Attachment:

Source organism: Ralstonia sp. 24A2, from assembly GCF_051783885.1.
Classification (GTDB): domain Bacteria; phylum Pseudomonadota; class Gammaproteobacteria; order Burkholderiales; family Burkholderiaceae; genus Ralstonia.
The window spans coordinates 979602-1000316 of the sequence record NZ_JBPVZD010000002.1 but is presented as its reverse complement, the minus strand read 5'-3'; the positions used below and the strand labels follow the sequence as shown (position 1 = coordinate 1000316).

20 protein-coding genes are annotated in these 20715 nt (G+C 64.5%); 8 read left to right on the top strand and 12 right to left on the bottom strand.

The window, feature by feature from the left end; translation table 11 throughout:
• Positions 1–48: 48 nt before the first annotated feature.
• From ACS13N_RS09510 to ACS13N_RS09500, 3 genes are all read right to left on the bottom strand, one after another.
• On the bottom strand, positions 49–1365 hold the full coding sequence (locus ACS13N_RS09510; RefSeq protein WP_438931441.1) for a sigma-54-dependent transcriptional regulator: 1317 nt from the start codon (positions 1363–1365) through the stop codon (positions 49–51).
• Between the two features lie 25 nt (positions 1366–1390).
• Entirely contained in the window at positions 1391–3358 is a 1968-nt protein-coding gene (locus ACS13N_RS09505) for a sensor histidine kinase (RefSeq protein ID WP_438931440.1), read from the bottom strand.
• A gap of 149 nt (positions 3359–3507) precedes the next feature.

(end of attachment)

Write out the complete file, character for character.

Source organism: Ralstonia sp. 24A2, from assembly GCF_051783885.1.
Classification (GTDB): domain Bacteria; phylum Pseudomonadota; class Gammaproteobacteria; order Burkholderiales; family Burkholderiaceae; genus Ralstonia.
The window spans coordinates 979602-1000316 of the sequence record NZ_JBPVZD010000002.1 but is presented as its reverse complement, the minus strand read 5'-3'; the positions used below and the strand labels follow the sequence as shown (position 1 = coordinate 1000316).

20 protein-coding genes are annotated in these 20715 nt (G+C 64.5%); 8 read left to right on the top strand and 12 right to left on the bottom strand.

The window, feature by feature from the left end; translation table 11 throughout:
• Positions 1–48: 48 nt before the first annotated feature.
• From ACS13N_RS09510 to ACS13N_RS09500, 3 genes are all read right to left on the bottom strand, one after another.
• On the bottom strand, positions 49–1365 hold the full coding sequence (locus ACS13N_RS09510; RefSeq protein WP_438931441.1) for a sigma-54-dependent transcriptional regulator: 1317 nt from the start codon (positions 1363–1365) through the stop codon (positions 49–51).
• Between the two features lie 25 nt (positions 1366–1390).
• Entirely contained in the window at positions 1391–3358 is a 1968-nt protein-coding gene (locus ACS13N_RS09505) for a sensor histidine kinase (RefSeq protein ID WP_438931440.1), read from the bottom strand.
• A gap of 149 nt (positions 3359–3507) precedes the next feature.